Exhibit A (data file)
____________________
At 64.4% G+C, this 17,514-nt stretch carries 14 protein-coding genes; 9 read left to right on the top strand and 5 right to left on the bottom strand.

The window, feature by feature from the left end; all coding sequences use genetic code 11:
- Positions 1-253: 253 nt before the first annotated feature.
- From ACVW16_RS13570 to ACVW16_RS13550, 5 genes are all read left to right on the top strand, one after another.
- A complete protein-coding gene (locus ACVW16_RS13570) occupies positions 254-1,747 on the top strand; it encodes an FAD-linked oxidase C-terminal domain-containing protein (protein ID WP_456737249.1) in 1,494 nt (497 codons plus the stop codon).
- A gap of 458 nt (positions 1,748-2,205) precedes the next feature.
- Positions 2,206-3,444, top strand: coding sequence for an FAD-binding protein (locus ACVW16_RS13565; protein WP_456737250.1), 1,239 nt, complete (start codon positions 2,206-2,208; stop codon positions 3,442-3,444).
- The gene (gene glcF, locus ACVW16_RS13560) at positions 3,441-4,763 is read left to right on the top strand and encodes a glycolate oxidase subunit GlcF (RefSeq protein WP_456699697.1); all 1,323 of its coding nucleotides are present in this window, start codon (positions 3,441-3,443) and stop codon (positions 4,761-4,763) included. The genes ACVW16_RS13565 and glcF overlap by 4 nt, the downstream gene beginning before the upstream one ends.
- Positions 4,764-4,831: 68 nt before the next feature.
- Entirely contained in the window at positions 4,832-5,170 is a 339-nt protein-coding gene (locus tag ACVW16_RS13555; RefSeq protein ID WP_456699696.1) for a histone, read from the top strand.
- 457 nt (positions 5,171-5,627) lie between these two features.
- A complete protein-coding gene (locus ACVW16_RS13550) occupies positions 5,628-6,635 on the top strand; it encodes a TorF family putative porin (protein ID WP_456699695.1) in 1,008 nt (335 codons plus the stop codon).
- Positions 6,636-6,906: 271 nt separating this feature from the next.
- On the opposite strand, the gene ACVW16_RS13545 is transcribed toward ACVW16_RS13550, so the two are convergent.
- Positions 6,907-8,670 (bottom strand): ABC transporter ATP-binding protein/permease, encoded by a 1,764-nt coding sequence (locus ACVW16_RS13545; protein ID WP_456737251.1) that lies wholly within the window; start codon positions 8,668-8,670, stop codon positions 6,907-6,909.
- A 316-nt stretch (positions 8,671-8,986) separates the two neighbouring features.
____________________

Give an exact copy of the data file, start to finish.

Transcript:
At 64.4% G+C, this 17,514-nt stretch carries 14 protein-coding genes; 9 read left to right on the top strand and 5 right to left on the bottom strand.

The window, feature by feature from the left end; all coding sequences use genetic code 11:
- Positions 1-253: 253 nt before the first annotated feature.
- From ACVW16_RS13570 to ACVW16_RS13550, 5 genes are all read left to right on the top strand, one after another.
- A complete protein-coding gene (locus ACVW16_RS13570) occupies positions 254-1,747 on the top strand; it encodes an FAD-linked oxidase C-terminal domain-containing protein (protein ID WP_456737249.1) in 1,494 nt (497 codons plus the stop codon).
- A gap of 458 nt (positions 1,748-2,205) precedes the next feature.
- Positions 2,206-3,444, top strand: coding sequence for an FAD-binding protein (locus ACVW16_RS13565; protein WP_456737250.1), 1,239 nt, complete (start codon positions 2,206-2,208; stop codon positions 3,442-3,444).
- The gene (gene glcF, locus ACVW16_RS13560) at positions 3,441-4,763 is read left to right on the top strand and encodes a glycolate oxidase subunit GlcF (RefSeq protein WP_456699697.1); all 1,323 of its coding nucleotides are present in this window, start codon (positions 3,441-3,443) and stop codon (positions 4,761-4,763) included. The genes ACVW16_RS13565 and glcF overlap by 4 nt, the downstream gene beginning before the upstream one ends.
- Positions 4,764-4,831: 68 nt before the next feature.
- Entirely contained in the window at positions 4,832-5,170 is a 339-nt protein-coding gene (locus tag ACVW16_RS13555; RefSeq protein ID WP_456699696.1) for a histone, read from the top strand.
- 457 nt (positions 5,171-5,627) lie between these two features.
- A complete protein-coding gene (locus ACVW16_RS13550) occupies positions 5,628-6,635 on the top strand; it encodes a TorF family putative porin (protein ID WP_456699695.1) in 1,008 nt (335 codons plus the stop codon).
- Positions 6,636-6,906: 271 nt separating this feature from the next.
- On the opposite strand, the gene ACVW16_RS13545 is transcribed toward ACVW16_RS13550, so the two are convergent.
- Positions 6,907-8,670 (bottom strand): ABC transporter ATP-binding protein/permease, encoded by a 1,764-nt coding sequence (locus ACVW16_RS13545; protein ID WP_456737251.1) that lies wholly within the window; start codon positions 8,668-8,670, stop codon positions 6,907-6,909.
- A 316-nt stretch (positions 8,671-8,986) separates the two neighbouring features.